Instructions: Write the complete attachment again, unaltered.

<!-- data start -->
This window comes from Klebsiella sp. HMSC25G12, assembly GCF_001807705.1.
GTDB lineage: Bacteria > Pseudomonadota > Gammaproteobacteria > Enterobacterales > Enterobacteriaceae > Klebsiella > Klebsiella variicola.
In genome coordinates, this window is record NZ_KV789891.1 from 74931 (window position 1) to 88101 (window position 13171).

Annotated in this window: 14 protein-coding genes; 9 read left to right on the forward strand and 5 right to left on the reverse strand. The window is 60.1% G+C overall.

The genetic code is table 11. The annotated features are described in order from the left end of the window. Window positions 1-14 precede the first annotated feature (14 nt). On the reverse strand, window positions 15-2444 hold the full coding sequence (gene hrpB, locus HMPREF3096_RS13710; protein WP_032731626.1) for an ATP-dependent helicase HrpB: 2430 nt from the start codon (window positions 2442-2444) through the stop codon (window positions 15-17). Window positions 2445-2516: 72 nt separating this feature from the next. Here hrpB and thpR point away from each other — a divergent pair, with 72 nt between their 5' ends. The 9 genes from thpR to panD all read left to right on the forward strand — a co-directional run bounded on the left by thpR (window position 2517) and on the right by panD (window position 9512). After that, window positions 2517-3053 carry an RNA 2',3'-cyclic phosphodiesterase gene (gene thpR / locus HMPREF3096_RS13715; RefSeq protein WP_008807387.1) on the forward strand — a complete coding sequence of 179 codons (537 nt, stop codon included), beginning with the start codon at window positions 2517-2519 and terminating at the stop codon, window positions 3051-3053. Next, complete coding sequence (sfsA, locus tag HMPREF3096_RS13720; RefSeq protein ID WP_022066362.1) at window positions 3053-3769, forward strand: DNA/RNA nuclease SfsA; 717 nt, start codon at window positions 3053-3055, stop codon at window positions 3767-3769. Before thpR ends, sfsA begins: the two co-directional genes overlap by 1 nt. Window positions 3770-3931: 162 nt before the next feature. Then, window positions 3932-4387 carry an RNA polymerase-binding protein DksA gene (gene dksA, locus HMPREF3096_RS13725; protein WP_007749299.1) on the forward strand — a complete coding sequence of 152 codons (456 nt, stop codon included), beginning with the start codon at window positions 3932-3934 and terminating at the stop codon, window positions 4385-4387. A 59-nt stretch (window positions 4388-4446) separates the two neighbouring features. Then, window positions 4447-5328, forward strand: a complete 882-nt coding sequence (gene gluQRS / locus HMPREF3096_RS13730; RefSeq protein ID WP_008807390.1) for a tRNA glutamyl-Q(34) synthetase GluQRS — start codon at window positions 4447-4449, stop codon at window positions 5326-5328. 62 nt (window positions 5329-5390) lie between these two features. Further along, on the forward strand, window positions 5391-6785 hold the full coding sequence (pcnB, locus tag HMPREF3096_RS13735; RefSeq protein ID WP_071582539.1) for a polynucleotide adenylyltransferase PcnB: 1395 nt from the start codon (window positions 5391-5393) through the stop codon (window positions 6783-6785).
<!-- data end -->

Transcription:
This window comes from Klebsiella sp. HMSC25G12, assembly GCF_001807705.1.
GTDB lineage: Bacteria > Pseudomonadota > Gammaproteobacteria > Enterobacterales > Enterobacteriaceae > Klebsiella > Klebsiella variicola.
In genome coordinates, this window is record NZ_KV789891.1 from 74931 (window position 1) to 88101 (window position 13171).

Annotated in this window: 14 protein-coding genes; 9 read left to right on the forward strand and 5 right to left on the reverse strand. The window is 60.1% G+C overall.

The genetic code is table 11. The annotated features are described in order from the left end of the window. Window positions 1-14 precede the first annotated feature (14 nt). On the reverse strand, window positions 15-2444 hold the full coding sequence (gene hrpB, locus HMPREF3096_RS13710; protein WP_032731626.1) for an ATP-dependent helicase HrpB: 2430 nt from the start codon (window positions 2442-2444) through the stop codon (window positions 15-17). Window positions 2445-2516: 72 nt separating this feature from the next. Here hrpB and thpR point away from each other — a divergent pair, with 72 nt between their 5' ends. The 9 genes from thpR to panD all read left to right on the forward strand — a co-directional run bounded on the left by thpR (window position 2517) and on the right by panD (window position 9512). After that, window positions 2517-3053 carry an RNA 2',3'-cyclic phosphodiesterase gene (gene thpR / locus HMPREF3096_RS13715; RefSeq protein WP_008807387.1) on the forward strand — a complete coding sequence of 179 codons (537 nt, stop codon included), beginning with the start codon at window positions 2517-2519 and terminating at the stop codon, window positions 3051-3053. Next, complete coding sequence (sfsA, locus tag HMPREF3096_RS13720; RefSeq protein ID WP_022066362.1) at window positions 3053-3769, forward strand: DNA/RNA nuclease SfsA; 717 nt, start codon at window positions 3053-3055, stop codon at window positions 3767-3769. Before thpR ends, sfsA begins: the two co-directional genes overlap by 1 nt. Window positions 3770-3931: 162 nt before the next feature. Then, window positions 3932-4387 carry an RNA polymerase-binding protein DksA gene (gene dksA, locus HMPREF3096_RS13725; protein WP_007749299.1) on the forward strand — a complete coding sequence of 152 codons (456 nt, stop codon included), beginning with the start codon at window positions 3932-3934 and terminating at the stop codon, window positions 4385-4387. A 59-nt stretch (window positions 4388-4446) separates the two neighbouring features. Then, window positions 4447-5328, forward strand: a complete 882-nt coding sequence (gene gluQRS / locus HMPREF3096_RS13730; RefSeq protein ID WP_008807390.1) for a tRNA glutamyl-Q(34) synthetase GluQRS — start codon at window positions 4447-4449, stop codon at window positions 5326-5328. 62 nt (window positions 5329-5390) lie between these two features. Further along, on the forward strand, window positions 5391-6785 hold the full coding sequence (pcnB, locus tag HMPREF3096_RS13735; RefSeq protein ID WP_071582539.1) for a polynucleotide adenylyltransferase PcnB: 1395 nt from the start codon (window positions 5391-5393) through the stop codon (window positions 6783-6785).